Dining alone is one of the few activities that allows myself to simply be. I am in the moment. The here and now. There is a certain hyper-awareness that washes over me. Colours and smells become more vibrant. The ever so slight vibrations in my knife as I slice into a steak. The hint of herbs in the spagghetti before me. The firm but moist texture of risotto as I slowly chew and savor. Actions become more deliberate, movements measured.
Then there is the observing. To look around a restaurant, and realize it's like an exhibition of so many worlds, little bubbles of society that are so evanescent and fragile they only last as long as the food continue and is popped at the ding of the cash register. To see the sweat on the brows of waiters scurrying back and forth, the hidden scowls of waitresses as they deal with yet another change of mind, the bemused expression on a bartender as he indulges a child demanding to know why she cannot drink the beverages on display, as a hapless papa hovers protectively. I suppose it is almost voyeuristic. But a writer thrives on such observations.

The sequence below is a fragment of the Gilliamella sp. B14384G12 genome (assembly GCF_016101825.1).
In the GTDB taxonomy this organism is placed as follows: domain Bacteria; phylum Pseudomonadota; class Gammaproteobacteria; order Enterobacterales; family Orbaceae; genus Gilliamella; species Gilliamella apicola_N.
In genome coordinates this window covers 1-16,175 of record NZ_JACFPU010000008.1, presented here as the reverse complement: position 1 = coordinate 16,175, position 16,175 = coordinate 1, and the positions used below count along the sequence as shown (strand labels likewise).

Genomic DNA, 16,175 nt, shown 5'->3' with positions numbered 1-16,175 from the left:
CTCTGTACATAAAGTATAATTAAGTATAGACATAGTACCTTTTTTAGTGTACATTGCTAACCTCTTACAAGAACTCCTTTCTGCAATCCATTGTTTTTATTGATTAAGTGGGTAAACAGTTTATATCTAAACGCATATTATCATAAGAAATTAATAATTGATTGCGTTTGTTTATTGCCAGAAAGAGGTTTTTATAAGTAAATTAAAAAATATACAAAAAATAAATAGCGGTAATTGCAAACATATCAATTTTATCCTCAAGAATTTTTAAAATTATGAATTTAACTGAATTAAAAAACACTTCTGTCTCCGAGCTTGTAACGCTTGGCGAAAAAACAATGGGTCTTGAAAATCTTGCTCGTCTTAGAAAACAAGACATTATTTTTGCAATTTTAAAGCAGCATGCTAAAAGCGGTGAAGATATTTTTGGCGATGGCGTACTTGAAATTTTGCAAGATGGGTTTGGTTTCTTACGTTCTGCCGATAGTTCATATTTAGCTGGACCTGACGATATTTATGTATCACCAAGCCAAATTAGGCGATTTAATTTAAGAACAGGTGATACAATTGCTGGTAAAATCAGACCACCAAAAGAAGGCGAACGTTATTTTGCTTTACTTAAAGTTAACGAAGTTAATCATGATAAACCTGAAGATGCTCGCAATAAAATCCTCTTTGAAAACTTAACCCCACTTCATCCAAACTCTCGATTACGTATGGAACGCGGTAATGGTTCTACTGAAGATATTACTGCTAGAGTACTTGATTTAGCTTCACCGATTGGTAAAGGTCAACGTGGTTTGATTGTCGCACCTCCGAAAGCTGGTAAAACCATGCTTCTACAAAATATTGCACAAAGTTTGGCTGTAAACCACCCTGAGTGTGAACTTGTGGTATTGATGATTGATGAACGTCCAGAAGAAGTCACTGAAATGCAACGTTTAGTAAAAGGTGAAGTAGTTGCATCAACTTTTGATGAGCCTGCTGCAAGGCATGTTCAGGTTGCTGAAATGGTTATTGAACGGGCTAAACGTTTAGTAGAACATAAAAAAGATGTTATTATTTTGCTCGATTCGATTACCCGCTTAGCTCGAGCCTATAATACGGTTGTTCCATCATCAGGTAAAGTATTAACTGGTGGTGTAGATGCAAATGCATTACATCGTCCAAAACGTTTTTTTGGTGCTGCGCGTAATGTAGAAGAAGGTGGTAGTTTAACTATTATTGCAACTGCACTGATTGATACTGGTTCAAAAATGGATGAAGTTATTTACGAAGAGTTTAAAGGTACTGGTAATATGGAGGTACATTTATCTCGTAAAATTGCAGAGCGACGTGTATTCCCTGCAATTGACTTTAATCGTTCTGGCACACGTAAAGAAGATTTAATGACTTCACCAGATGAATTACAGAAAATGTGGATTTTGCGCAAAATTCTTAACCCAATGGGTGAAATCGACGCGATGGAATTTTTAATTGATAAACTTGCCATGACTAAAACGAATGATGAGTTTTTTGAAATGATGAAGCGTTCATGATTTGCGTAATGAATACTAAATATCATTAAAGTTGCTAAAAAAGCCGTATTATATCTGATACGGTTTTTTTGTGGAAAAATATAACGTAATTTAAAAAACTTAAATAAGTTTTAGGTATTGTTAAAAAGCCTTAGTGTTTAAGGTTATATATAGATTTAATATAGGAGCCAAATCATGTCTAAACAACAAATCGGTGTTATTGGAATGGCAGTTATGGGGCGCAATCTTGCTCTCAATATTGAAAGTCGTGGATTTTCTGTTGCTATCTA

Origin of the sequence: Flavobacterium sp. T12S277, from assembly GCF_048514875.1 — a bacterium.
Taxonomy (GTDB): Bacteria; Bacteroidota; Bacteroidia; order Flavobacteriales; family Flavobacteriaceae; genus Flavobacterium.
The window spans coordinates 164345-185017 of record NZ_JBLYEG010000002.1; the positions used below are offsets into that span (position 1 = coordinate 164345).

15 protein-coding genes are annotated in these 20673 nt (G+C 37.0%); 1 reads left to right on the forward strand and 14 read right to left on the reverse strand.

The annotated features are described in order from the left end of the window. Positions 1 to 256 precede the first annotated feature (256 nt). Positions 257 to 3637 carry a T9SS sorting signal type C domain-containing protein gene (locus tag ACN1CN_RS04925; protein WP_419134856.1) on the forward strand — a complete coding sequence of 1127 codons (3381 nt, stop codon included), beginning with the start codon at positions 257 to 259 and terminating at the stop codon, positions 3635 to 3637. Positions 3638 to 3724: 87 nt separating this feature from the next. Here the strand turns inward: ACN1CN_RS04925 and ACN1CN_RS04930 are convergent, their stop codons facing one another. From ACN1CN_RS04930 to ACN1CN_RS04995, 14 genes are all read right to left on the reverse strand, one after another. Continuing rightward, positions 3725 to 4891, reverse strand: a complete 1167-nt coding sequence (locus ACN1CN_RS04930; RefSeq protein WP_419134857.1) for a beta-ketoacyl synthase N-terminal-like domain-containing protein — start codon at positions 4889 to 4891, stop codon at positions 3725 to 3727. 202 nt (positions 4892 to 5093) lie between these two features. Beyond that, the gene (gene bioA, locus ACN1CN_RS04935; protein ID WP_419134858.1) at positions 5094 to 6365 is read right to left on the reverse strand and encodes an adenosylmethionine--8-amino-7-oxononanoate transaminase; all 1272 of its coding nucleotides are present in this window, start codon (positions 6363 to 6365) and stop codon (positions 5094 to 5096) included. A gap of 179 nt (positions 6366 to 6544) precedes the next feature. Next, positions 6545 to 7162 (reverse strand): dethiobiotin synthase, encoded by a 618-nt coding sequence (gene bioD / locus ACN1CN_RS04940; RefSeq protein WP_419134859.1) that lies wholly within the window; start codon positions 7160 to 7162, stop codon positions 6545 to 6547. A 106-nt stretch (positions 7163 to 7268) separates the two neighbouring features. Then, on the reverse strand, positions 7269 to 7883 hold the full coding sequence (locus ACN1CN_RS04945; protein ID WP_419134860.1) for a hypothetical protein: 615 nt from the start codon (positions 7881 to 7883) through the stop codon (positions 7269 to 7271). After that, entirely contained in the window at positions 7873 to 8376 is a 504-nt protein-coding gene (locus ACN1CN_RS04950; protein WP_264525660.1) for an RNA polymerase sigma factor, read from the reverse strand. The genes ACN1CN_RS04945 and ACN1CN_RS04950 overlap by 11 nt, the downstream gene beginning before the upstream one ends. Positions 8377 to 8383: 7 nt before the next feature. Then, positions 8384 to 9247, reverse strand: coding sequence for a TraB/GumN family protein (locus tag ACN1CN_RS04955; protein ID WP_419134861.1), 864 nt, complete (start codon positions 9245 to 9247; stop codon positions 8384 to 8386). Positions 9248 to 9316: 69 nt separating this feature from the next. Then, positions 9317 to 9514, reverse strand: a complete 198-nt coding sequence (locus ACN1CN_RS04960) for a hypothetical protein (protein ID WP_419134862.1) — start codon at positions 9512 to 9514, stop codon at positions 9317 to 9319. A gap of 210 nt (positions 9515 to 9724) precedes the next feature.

By far the most observed is the self. When I eat alone, I am left with only myself as company. It is a ritual of self examination that I withdraw into in moments of confusion or crisis. The restaurant becomes a hall of mirrors, with every customer, waiter, and chef metamorphosing into reflecting glasses. I see myself through them. Perhaps this is the true reason why dining alone is so uncomfortable. Because everybody is to a certain degree insecure with themselves ... and you are never truly alone even when nobody is around, you are always facing your own demons and personalities and dreams and frustrations and perversions.
It's Friday night, and I am dining on my own, but not alone.
Mmm. That piece of meat was really juicy.